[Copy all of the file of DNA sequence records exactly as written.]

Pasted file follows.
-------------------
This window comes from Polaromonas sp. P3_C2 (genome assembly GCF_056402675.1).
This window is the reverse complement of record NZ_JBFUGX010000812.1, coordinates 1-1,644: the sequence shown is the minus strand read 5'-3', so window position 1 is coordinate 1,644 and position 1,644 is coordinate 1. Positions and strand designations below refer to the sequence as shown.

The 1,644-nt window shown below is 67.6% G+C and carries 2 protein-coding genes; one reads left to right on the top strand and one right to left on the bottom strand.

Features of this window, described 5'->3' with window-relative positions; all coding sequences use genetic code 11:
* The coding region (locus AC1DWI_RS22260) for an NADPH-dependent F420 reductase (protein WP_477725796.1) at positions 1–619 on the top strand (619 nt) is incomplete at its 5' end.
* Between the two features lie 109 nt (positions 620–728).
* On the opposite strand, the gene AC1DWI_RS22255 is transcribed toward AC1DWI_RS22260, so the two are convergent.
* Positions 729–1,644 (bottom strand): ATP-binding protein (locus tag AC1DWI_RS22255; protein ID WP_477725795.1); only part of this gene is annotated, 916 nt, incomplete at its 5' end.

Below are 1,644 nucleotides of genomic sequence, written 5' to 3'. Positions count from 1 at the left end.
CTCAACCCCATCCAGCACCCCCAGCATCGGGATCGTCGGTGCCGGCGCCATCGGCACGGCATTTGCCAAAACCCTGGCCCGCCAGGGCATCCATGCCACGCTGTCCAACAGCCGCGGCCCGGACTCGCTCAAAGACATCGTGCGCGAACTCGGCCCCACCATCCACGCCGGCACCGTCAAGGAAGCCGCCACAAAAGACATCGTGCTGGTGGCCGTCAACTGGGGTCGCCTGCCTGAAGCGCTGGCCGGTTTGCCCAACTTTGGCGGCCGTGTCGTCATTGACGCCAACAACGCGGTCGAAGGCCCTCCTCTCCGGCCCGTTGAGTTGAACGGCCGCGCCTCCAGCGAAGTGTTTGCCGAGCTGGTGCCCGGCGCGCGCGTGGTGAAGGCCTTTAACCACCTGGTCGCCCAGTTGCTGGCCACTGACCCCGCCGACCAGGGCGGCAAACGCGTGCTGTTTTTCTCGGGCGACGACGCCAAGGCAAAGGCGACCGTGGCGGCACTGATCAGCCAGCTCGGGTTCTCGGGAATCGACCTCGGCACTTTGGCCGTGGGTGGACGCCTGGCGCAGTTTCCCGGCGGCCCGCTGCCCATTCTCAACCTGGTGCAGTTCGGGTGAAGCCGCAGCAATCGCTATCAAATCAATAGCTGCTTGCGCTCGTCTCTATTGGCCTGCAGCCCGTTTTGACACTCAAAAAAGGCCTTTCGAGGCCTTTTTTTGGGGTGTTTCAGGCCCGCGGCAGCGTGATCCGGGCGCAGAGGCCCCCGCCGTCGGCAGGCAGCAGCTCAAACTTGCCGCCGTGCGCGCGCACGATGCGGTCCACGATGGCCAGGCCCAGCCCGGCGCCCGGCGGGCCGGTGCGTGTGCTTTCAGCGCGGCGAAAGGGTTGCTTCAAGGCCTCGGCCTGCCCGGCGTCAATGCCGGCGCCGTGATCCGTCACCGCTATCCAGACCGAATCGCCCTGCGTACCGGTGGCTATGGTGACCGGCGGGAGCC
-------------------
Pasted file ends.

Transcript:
This window comes from Polaromonas sp. P3_C2 (genome assembly GCF_056402675.1).
This window is the reverse complement of record NZ_JBFUGX010000812.1, coordinates 1-1,644: the sequence shown is the minus strand read 5'-3', so window position 1 is coordinate 1,644 and position 1,644 is coordinate 1. Positions and strand designations below refer to the sequence as shown.

The 1,644-nt window shown below is 67.6% G+C and carries 2 protein-coding genes; one reads left to right on the top strand and one right to left on the bottom strand.

Features of this window, described 5'->3' with window-relative positions; all coding sequences use genetic code 11:
* The coding region (locus AC1DWI_RS22260) for an NADPH-dependent F420 reductase (protein WP_477725796.1) at positions 1–619 on the top strand (619 nt) is incomplete at its 5' end.
* Between the two features lie 109 nt (positions 620–728).
* On the opposite strand, the gene AC1DWI_RS22255 is transcribed toward AC1DWI_RS22260, so the two are convergent.
* Positions 729–1,644 (bottom strand): ATP-binding protein (locus tag AC1DWI_RS22255; protein ID WP_477725795.1); only part of this gene is annotated, 916 nt, incomplete at its 5' end.

Below are 1,644 nucleotides of genomic sequence, written 5' to 3'. Positions count from 1 at the left end.
CTCAACCCCATCCAGCACCCCCAGCATCGGGATCGTCGGTGCCGGCGCCATCGGCACGGCATTTGCCAAAACCCTGGCCCGCCAGGGCATCCATGCCACGCTGTCCAACAGCCGCGGCCCGGACTCGCTCAAAGACATCGTGCGCGAACTCGGCCCCACCATCCACGCCGGCACCGTCAAGGAAGCCGCCACAAAAGACATCGTGCTGGTGGCCGTCAACTGGGGTCGCCTGCCTGAAGCGCTGGCCGGTTTGCCCAACTTTGGCGGCCGTGTCGTCATTGACGCCAACAACGCGGTCGAAGGCCCTCCTCTCCGGCCCGTTGAGTTGAACGGCCGCGCCTCCAGCGAAGTGTTTGCCGAGCTGGTGCCCGGCGCGCGCGTGGTGAAGGCCTTTAACCACCTGGTCGCCCAGTTGCTGGCCACTGACCCCGCCGACCAGGGCGGCAAACGCGTGCTGTTTTTCTCGGGCGACGACGCCAAGGCAAAGGCGACCGTGGCGGCACTGATCAGCCAGCTCGGGTTCTCGGGAATCGACCTCGGCACTTTGGCCGTGGGTGGACGCCTGGCGCAGTTTCCCGGCGGCCCGCTGCCCATTCTCAACCTGGTGCAGTTCGGGTGAAGCCGCAGCAATCGCTATCAAATCAATAGCTGCTTGCGCTCGTCTCTATTGGCCTGCAGCCCGTTTTGACACTCAAAAAAGGCCTTTCGAGGCCTTTTTTTGGGGTGTTTCAGGCCCGCGGCAGCGTGATCCGGGCGCAGAGGCCCCCGCCGTCGGCAGGCAGCAGCTCAAACTTGCCGCCGTGCGCGCGCACGATGCGGTCCACGATGGCCAGGCCCAGCCCGGCGCCCGGCGGGCCGGTGCGTGTGCTTTCAGCGCGGCGAAAGGGTTGCTTCAAGGCCTCGGCCTGCCCGGCGTCAATGCCGGCGCCGTGATCCGTCACCGCTATCCAGACCGAATCGCCCTGCGTACCGGTGGCTATGGTGACCGGCGGGAGCC